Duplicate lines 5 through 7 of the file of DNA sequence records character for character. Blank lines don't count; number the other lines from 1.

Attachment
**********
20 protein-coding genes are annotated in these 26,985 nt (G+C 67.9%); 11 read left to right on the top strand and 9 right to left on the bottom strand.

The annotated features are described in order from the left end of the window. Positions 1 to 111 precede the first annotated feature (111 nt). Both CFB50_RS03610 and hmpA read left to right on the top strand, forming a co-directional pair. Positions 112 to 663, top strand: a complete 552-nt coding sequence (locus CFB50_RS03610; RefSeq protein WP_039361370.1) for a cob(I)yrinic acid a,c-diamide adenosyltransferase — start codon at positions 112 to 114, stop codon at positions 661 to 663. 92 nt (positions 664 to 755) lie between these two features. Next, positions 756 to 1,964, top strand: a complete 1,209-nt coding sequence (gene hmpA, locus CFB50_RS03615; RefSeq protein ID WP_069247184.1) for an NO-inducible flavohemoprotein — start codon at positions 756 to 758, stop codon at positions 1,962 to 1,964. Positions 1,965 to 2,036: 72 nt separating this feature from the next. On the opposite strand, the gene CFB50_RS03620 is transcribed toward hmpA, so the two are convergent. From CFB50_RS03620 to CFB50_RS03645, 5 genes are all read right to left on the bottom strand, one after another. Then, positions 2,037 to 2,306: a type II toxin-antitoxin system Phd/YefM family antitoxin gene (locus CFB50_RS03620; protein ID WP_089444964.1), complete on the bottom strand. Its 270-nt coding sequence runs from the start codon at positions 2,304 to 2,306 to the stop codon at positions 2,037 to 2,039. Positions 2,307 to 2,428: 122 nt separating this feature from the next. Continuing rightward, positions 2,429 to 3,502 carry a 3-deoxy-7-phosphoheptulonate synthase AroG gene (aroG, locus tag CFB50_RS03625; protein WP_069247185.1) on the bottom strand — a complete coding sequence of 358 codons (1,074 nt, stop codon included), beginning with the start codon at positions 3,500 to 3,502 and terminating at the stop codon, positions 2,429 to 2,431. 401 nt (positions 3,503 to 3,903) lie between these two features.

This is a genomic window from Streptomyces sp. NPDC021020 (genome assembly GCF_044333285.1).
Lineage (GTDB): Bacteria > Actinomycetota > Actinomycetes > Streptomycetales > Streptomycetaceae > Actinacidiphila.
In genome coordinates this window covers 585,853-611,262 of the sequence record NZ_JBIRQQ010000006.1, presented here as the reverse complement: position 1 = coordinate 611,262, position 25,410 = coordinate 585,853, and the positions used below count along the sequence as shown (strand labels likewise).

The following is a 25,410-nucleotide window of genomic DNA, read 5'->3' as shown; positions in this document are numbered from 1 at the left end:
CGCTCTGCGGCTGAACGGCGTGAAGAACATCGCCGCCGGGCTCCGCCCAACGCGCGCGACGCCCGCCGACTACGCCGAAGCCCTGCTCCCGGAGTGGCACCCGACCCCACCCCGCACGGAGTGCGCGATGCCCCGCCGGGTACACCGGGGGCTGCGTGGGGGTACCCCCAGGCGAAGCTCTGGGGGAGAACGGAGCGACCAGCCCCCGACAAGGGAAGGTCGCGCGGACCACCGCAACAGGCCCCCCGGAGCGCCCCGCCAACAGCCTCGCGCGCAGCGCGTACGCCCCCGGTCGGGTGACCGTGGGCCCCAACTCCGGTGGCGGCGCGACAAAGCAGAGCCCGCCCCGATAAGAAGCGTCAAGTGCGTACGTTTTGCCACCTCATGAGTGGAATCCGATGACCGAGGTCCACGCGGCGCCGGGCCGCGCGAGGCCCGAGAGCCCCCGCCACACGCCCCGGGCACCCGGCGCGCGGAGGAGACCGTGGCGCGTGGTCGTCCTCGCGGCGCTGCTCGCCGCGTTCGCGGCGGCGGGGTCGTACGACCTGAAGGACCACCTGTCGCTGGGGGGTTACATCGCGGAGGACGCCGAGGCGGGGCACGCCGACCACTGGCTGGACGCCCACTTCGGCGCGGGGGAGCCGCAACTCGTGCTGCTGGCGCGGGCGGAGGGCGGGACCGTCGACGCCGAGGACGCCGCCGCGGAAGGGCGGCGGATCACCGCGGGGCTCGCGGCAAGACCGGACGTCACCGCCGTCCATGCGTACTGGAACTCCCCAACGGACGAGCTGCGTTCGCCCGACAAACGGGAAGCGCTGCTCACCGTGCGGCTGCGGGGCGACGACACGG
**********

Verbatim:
In genome coordinates this window covers 585,853-611,262 of the sequence record NZ_JBIRQQ010000006.1, presented here as the reverse complement: position 1 = coordinate 611,262, position 25,410 = coordinate 585,853, and the positions used below count along the sequence as shown (strand labels likewise).

The following is a 25,410-nucleotide window of genomic DNA, read 5'->3' as shown; positions in this document are numbered from 1 at the left end:
CGCTCTGCGGCTGAACGGCGTGAAGAACATCGCCGCCGGGCTCCGCCCAACGCGCGCGACGCCCGCCGACTACGCCGAAGCCCTGCTCCCGGAGTGGCACCCGACCCCACCCCGCACGGAGTGCGCGATGCCCCGCCGGGTACACCGGGGGCTGCGTGGGGGTACCCCCAGGCGAAGCTCTGGGGGAGAACGGAGCGACCAGCCCCCGACAAGGGAAGGTCGCGCGGACCACCGCAACAGGCCCCCCGGAGCGCCCCGCCAACAGCCTCGCGCGCAGCGCGTACGCCCCCGGTCGGGTGACCGTGGGCCCCAACTCCGGTGGCGGCGCGACAAAGCAGAGCCCGCCCCGATAAGAAGCGTCAAGTGCGTACGTTTTGCCACCTCATGAGTGGAATCCGATGACCGAGGTCCACGCGGCGCCGGGCCGCGCGAGGCCCGAGAGCCCCCGCCACACGCCCCGGGCACCCGGCGCGCGGAGGAGACCGTGGCGCGTGGTCGTCCTCGCGGCGCTGCTCGCCGCGTTCGCGGCGGCGGGGTCGTACGACCTGAAGGACCACCTGTCGCTGGGGGGTTACATCGCGGAGGACGCCGAGGCGGGGCACGCCGACCACTGGCTGGACGCCCACTTCGGCGCGGGGGAGCCGCAACTCGTGCTGCTGGCGCGGGCGGAGGGCGGGACCGTCGACGCCGAGGACGCCGCCGCGGAAGGGCGGCGGATCACCGCGGGGCTCGCGGCAAGACCGGACGTCACCGCCGTCCATGCGTACTGGAACTCCCCAACGGACGAGCTGCGTTCGCCCGACAAACGGGAAGCGCTGCTCACCGTGCGGCTGCGGGGCGACGACACGG